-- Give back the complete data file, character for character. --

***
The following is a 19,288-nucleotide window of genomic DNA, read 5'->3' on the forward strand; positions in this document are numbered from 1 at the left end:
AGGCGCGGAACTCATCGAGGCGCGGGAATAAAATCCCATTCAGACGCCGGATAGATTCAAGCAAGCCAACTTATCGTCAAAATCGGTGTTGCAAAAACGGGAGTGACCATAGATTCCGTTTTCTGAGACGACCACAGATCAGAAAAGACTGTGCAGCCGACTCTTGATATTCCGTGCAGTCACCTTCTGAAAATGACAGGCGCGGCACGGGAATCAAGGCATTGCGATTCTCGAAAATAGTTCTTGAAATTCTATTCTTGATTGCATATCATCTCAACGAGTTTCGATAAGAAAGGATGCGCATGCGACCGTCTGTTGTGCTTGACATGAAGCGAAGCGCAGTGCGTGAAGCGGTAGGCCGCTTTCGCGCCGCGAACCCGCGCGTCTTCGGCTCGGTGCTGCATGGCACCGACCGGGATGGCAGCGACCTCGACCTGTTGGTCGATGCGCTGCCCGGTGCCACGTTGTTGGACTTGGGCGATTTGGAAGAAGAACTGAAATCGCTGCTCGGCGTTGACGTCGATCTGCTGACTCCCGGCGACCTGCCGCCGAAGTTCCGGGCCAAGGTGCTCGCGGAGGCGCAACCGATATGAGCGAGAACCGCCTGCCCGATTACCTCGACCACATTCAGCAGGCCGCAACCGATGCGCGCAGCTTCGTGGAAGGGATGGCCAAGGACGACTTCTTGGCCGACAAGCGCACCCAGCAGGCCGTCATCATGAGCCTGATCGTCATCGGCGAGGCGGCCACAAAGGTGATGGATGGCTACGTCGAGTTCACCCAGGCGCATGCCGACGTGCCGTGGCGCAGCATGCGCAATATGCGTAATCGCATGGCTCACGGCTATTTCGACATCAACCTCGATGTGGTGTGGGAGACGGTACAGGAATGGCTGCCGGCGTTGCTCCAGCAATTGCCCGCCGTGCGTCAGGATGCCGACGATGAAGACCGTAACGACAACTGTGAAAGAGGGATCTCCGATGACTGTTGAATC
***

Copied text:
The following is a 19,288-nucleotide window of genomic DNA, read 5'->3' on the forward strand; positions in this document are numbered from 1 at the left end:
AGGCGCGGAACTCATCGAGGCGCGGGAATAAAATCCCATTCAGACGCCGGATAGATTCAAGCAAGCCAACTTATCGTCAAAATCGGTGTTGCAAAAACGGGAGTGACCATAGATTCCGTTTTCTGAGACGACCACAGATCAGAAAAGACTGTGCAGCCGACTCTTGATATTCCGTGCAGTCACCTTCTGAAAATGACAGGCGCGGCACGGGAATCAAGGCATTGCGATTCTCGAAAATAGTTCTTGAAATTCTATTCTTGATTGCATATCATCTCAACGAGTTTCGATAAGAAAGGATGCGCATGCGACCGTCTGTTGTGCTTGACATGAAGCGAAGCGCAGTGCGTGAAGCGGTAGGCCGCTTTCGCGCCGCGAACCCGCGCGTCTTCGGCTCGGTGCTGCATGGCACCGACCGGGATGGCAGCGACCTCGACCTGTTGGTCGATGCGCTGCCCGGTGCCACGTTGTTGGACTTGGGCGATTTGGAAGAAGAACTGAAATCGCTGCTCGGCGTTGACGTCGATCTGCTGACTCCCGGCGACCTGCCGCCGAAGTTCCGGGCCAAGGTGCTCGCGGAGGCGCAACCGATATGAGCGAGAACCGCCTGCCCGATTACCTCGACCACATTCAGCAGGCCGCAACCGATGCGCGCAGCTTCGTGGAAGGGATGGCCAAGGACGACTTCTTGGCCGACAAGCGCACCCAGCAGGCCGTCATCATGAGCCTGATCGTCATCGGCGAGGCGGCCACAAAGGTGATGGATGGCTACGTCGAGTTCACCCAGGCGCATGCCGACGTGCCGTGGCGCAGCATGCGCAATATGCGTAATCGCATGGCTCACGGCTATTTCGACATCAACCTCGATGTGGTGTGGGAGACGGTACAGGAATGGCTGCCGGCGTTGCTCCAGCAATTGCCCGCCGTGCGTCAGGATGCCGACGATGAAGACCGTAACGACAACTGTGAAAGAGGGATCTCCGATGACTGTTGAATC